Mario + Rabbids: Sparks of Hope Review

October 23, 2022

Mario + Rabbids: Sparks of Hope is a sequel in all the best ways, evolving the bizarre concept of the original (and surprisingly successful) mash-up into something that’s not only truly unique, but hugely entertaining to play. While the first game five years ago introduced the idea of throwing Ubisoft’s Rabbids franchise into a blender with Mario, and making an XCOM-esque tactics game of all things, Sparks of Hope goes several steps further in importing more Mario into the equation, which conversely gives this series much more of its own identity.

Gone is the veneer of grid-based movement (even if it was cleverly disguised in the original), and instead it’s replaced by blobby areas of movement, where your three characters (of nine available) can move around freely, just like you were playing a Mario game. This applies to the overworld map as well, now fully 3D environments your party can run around in much like a Mario game, talking to characters, finding mini-puzzles and even engaging in simple platforming challenge rooms that you might find in something like Super Mario 3D World. Make no mistake, this is still largely a tactical RPG, but the splash of Mario mechanics help grow its appeal, along with a mix of other Mario and Nintendo elements, like occasional minimal overworld music that wouldn’t feel far out of place in something like Breath of the Wild.

There’s quite a few references to Mario games old and new woven throughout Sparks of Hope, most explicitly in the title Sparks themselves, Rabbid-ized versions of the Lumas from Super Mario Galaxy. The story this time around sees Mario and the gang, along with their Rabbid counterparts befriended in the last game, get caught up in a surreal intergalactic escapade involving an enormous dimension-hopping manta ray, and splotches of ‘Darkmess’ infesting worlds in the galaxy (which itself is reminiscent of Super Mario Sunshine). Mario and his friends resolve to save these worlds and rescue the Sparks.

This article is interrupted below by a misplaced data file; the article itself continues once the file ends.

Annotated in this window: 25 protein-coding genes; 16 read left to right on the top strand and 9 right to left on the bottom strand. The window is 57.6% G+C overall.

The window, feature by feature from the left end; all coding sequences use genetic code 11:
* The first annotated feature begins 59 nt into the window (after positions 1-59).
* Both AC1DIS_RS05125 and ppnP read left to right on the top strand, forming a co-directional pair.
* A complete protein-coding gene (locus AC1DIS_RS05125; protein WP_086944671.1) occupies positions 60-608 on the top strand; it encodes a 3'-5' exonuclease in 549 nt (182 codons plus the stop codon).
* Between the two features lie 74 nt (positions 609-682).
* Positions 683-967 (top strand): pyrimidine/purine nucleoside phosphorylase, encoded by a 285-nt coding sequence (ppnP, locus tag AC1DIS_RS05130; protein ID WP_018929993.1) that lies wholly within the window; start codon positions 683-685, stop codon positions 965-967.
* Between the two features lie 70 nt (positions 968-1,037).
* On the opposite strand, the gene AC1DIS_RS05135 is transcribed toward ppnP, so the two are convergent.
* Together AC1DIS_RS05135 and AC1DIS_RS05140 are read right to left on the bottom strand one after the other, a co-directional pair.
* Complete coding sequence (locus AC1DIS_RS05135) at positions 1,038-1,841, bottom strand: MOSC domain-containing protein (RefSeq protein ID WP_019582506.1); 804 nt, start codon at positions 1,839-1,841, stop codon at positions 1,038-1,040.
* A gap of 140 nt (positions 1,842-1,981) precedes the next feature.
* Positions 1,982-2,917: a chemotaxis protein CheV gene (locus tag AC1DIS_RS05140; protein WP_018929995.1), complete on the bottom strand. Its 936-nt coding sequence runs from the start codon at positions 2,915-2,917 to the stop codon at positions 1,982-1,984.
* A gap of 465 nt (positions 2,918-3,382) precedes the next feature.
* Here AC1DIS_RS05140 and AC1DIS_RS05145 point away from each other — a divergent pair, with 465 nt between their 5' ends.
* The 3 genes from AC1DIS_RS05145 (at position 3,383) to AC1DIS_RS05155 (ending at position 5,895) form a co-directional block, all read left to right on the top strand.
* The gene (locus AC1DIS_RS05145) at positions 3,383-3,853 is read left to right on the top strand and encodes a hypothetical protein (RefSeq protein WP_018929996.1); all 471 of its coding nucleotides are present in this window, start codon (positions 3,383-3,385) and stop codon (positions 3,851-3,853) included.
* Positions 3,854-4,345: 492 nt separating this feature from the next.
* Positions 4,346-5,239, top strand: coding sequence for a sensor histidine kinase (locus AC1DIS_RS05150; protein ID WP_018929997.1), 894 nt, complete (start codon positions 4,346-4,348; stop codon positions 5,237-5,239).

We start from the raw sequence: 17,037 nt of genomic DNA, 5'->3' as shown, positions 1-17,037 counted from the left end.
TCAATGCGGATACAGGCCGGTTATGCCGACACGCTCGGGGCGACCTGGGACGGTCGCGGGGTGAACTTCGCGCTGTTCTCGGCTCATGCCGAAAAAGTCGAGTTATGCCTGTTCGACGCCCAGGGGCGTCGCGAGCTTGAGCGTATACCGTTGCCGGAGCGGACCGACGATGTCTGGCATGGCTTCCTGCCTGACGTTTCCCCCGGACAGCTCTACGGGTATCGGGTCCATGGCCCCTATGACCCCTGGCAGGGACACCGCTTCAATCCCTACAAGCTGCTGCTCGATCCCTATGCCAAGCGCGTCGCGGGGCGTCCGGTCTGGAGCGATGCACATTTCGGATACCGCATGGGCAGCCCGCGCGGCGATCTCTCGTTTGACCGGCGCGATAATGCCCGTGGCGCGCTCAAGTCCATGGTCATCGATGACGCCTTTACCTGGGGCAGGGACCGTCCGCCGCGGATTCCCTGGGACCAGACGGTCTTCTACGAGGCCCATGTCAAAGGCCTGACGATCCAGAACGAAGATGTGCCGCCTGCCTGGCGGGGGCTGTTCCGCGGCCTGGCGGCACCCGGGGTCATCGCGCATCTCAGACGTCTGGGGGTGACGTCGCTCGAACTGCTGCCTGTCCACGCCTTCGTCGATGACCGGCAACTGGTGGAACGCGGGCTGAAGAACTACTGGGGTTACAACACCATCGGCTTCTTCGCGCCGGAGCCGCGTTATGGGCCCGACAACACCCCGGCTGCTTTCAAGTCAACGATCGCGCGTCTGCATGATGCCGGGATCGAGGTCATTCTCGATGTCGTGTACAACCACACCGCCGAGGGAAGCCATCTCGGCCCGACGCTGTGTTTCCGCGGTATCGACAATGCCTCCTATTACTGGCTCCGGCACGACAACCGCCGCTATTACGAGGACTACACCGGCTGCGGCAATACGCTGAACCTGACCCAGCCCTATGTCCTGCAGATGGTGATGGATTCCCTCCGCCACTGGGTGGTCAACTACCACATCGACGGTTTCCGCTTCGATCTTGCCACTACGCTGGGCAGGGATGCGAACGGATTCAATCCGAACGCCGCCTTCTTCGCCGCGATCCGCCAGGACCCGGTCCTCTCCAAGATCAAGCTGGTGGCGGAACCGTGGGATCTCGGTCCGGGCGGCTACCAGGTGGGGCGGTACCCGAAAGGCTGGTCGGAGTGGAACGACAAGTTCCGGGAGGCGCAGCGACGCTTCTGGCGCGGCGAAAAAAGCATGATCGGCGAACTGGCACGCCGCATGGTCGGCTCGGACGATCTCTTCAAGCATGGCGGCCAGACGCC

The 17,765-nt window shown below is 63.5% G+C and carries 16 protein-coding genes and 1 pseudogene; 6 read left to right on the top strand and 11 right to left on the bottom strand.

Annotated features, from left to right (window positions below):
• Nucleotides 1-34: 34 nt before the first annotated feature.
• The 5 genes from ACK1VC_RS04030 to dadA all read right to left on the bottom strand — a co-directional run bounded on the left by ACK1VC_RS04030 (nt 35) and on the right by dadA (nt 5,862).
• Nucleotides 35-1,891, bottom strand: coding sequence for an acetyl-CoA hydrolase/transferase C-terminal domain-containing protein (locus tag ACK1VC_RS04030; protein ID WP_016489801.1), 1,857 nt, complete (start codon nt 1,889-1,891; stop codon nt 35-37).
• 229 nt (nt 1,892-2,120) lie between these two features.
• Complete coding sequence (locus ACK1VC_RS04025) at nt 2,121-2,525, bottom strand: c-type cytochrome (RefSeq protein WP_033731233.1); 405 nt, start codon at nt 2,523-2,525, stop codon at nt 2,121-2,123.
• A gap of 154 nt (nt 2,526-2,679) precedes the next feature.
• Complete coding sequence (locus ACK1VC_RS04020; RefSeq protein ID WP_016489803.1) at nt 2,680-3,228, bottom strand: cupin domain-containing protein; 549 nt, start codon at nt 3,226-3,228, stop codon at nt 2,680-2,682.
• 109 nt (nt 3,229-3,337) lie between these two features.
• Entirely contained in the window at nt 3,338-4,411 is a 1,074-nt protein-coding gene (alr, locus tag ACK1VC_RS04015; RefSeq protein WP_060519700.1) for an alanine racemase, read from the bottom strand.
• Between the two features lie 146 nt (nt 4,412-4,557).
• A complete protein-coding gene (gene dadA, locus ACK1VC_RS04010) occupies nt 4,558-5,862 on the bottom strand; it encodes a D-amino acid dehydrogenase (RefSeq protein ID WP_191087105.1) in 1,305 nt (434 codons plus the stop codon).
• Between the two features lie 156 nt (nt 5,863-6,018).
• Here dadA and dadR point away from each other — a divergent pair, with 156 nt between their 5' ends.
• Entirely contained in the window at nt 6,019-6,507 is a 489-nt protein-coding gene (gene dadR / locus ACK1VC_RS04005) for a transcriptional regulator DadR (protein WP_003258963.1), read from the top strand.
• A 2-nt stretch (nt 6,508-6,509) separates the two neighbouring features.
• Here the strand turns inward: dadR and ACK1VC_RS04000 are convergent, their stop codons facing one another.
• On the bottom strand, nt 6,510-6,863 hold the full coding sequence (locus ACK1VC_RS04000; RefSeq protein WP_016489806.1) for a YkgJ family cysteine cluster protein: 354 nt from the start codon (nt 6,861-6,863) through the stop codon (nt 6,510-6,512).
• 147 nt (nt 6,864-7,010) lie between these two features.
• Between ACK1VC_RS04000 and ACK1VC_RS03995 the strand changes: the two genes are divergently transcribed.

While the plot at large is overblown, and filled with a surprising amount of voice acting from Mario’s robot friends, and the Rabbids themselves, the game’s narrative works best in the smaller stories it tells in each world, filled with more detail that you can uncover as you explore. It also excels in the moment to moment jokes with the Rabbid crew, particularly with the returning Rabbid Peach as an absolute queen. That said, the Rabbids aren’t overplayed the way they could be, and the way similar characters like the Minions often are, and there’s often quite a lot of humour found in all the new Rabbid bosses, varieties and characters out there.

The Sparks are also one of the key new gameplay developments, acting as equippable buffs that you can swap in and out of various characters, to activate on their turn. Speaking of which, there feels like an awful lot you can do every turn now – you can move your character, even extend their movement range through ‘team jumps’ with other characters, activate Spark buffs, activate auto-fire abilities, melee attack opponents by ‘dashing’ through them, and then finally actually attacking with your proper weapon. Of course, there are some limits to how much of that you can do with action points each turn, but Sparks of Hope plays fairly fast and loose with granting you a lot of freedom and power each turn to get as much done as possible.